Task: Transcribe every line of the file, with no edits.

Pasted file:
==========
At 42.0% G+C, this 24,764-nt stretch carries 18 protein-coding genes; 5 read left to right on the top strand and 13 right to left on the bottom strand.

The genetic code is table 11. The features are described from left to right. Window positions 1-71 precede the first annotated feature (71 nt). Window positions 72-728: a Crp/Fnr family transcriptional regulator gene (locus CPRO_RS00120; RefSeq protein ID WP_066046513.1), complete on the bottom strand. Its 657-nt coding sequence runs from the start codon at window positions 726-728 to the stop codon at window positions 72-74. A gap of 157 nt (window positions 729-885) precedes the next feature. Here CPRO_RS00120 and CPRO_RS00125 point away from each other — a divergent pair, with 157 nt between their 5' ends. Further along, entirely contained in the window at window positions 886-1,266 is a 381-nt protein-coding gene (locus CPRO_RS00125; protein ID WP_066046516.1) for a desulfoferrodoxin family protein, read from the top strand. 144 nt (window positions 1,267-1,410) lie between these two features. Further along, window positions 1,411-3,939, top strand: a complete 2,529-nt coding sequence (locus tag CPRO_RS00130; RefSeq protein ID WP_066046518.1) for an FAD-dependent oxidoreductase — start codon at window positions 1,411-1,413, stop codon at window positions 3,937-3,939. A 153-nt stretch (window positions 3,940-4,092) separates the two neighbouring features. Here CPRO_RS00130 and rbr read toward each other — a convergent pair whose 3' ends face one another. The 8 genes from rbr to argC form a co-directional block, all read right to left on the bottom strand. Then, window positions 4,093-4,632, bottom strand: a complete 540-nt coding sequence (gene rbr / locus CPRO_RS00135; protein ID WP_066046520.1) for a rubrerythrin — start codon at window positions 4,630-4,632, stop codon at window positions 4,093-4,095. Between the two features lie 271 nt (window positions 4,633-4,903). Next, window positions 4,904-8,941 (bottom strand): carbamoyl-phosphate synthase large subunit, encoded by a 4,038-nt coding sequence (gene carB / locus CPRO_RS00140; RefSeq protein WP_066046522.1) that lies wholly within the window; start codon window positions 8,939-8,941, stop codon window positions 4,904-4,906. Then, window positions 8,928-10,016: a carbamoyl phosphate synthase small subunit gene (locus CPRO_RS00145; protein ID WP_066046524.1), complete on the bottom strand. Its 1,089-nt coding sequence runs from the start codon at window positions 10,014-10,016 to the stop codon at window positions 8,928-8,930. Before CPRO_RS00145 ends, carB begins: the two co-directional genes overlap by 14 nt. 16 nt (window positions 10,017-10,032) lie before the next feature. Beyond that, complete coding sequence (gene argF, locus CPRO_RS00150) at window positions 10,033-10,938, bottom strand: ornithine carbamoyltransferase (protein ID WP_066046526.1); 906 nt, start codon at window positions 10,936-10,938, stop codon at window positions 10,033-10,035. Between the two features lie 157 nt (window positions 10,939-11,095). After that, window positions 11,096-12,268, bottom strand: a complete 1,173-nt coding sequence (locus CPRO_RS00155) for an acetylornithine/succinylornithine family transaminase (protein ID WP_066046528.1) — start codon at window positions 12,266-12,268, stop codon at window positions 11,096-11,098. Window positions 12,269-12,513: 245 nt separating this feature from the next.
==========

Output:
At 42.0% G+C, this 24,764-nt stretch carries 18 protein-coding genes; 5 read left to right on the top strand and 13 right to left on the bottom strand.

The genetic code is table 11. The features are described from left to right. Window positions 1-71 precede the first annotated feature (71 nt). Window positions 72-728: a Crp/Fnr family transcriptional regulator gene (locus CPRO_RS00120; RefSeq protein ID WP_066046513.1), complete on the bottom strand. Its 657-nt coding sequence runs from the start codon at window positions 726-728 to the stop codon at window positions 72-74. A gap of 157 nt (window positions 729-885) precedes the next feature. Here CPRO_RS00120 and CPRO_RS00125 point away from each other — a divergent pair, with 157 nt between their 5' ends. Further along, entirely contained in the window at window positions 886-1,266 is a 381-nt protein-coding gene (locus CPRO_RS00125; protein ID WP_066046516.1) for a desulfoferrodoxin family protein, read from the top strand. 144 nt (window positions 1,267-1,410) lie between these two features. Further along, window positions 1,411-3,939, top strand: a complete 2,529-nt coding sequence (locus tag CPRO_RS00130; RefSeq protein ID WP_066046518.1) for an FAD-dependent oxidoreductase — start codon at window positions 1,411-1,413, stop codon at window positions 3,937-3,939. A 153-nt stretch (window positions 3,940-4,092) separates the two neighbouring features. Here CPRO_RS00130 and rbr read toward each other — a convergent pair whose 3' ends face one another. The 8 genes from rbr to argC form a co-directional block, all read right to left on the bottom strand. Then, window positions 4,093-4,632, bottom strand: a complete 540-nt coding sequence (gene rbr / locus CPRO_RS00135; protein ID WP_066046520.1) for a rubrerythrin — start codon at window positions 4,630-4,632, stop codon at window positions 4,093-4,095. Between the two features lie 271 nt (window positions 4,633-4,903). Next, window positions 4,904-8,941 (bottom strand): carbamoyl-phosphate synthase large subunit, encoded by a 4,038-nt coding sequence (gene carB / locus CPRO_RS00140; RefSeq protein WP_066046522.1) that lies wholly within the window; start codon window positions 8,939-8,941, stop codon window positions 4,904-4,906. Then, window positions 8,928-10,016: a carbamoyl phosphate synthase small subunit gene (locus CPRO_RS00145; protein ID WP_066046524.1), complete on the bottom strand. Its 1,089-nt coding sequence runs from the start codon at window positions 10,014-10,016 to the stop codon at window positions 8,928-8,930. Before CPRO_RS00145 ends, carB begins: the two co-directional genes overlap by 14 nt. 16 nt (window positions 10,017-10,032) lie before the next feature. Beyond that, complete coding sequence (gene argF, locus CPRO_RS00150) at window positions 10,033-10,938, bottom strand: ornithine carbamoyltransferase (protein ID WP_066046526.1); 906 nt, start codon at window positions 10,936-10,938, stop codon at window positions 10,033-10,035. Between the two features lie 157 nt (window positions 10,939-11,095). After that, window positions 11,096-12,268, bottom strand: a complete 1,173-nt coding sequence (locus CPRO_RS00155) for an acetylornithine/succinylornithine family transaminase (protein ID WP_066046528.1) — start codon at window positions 12,266-12,268, stop codon at window positions 11,096-11,098. Window positions 12,269-12,513: 245 nt separating this feature from the next.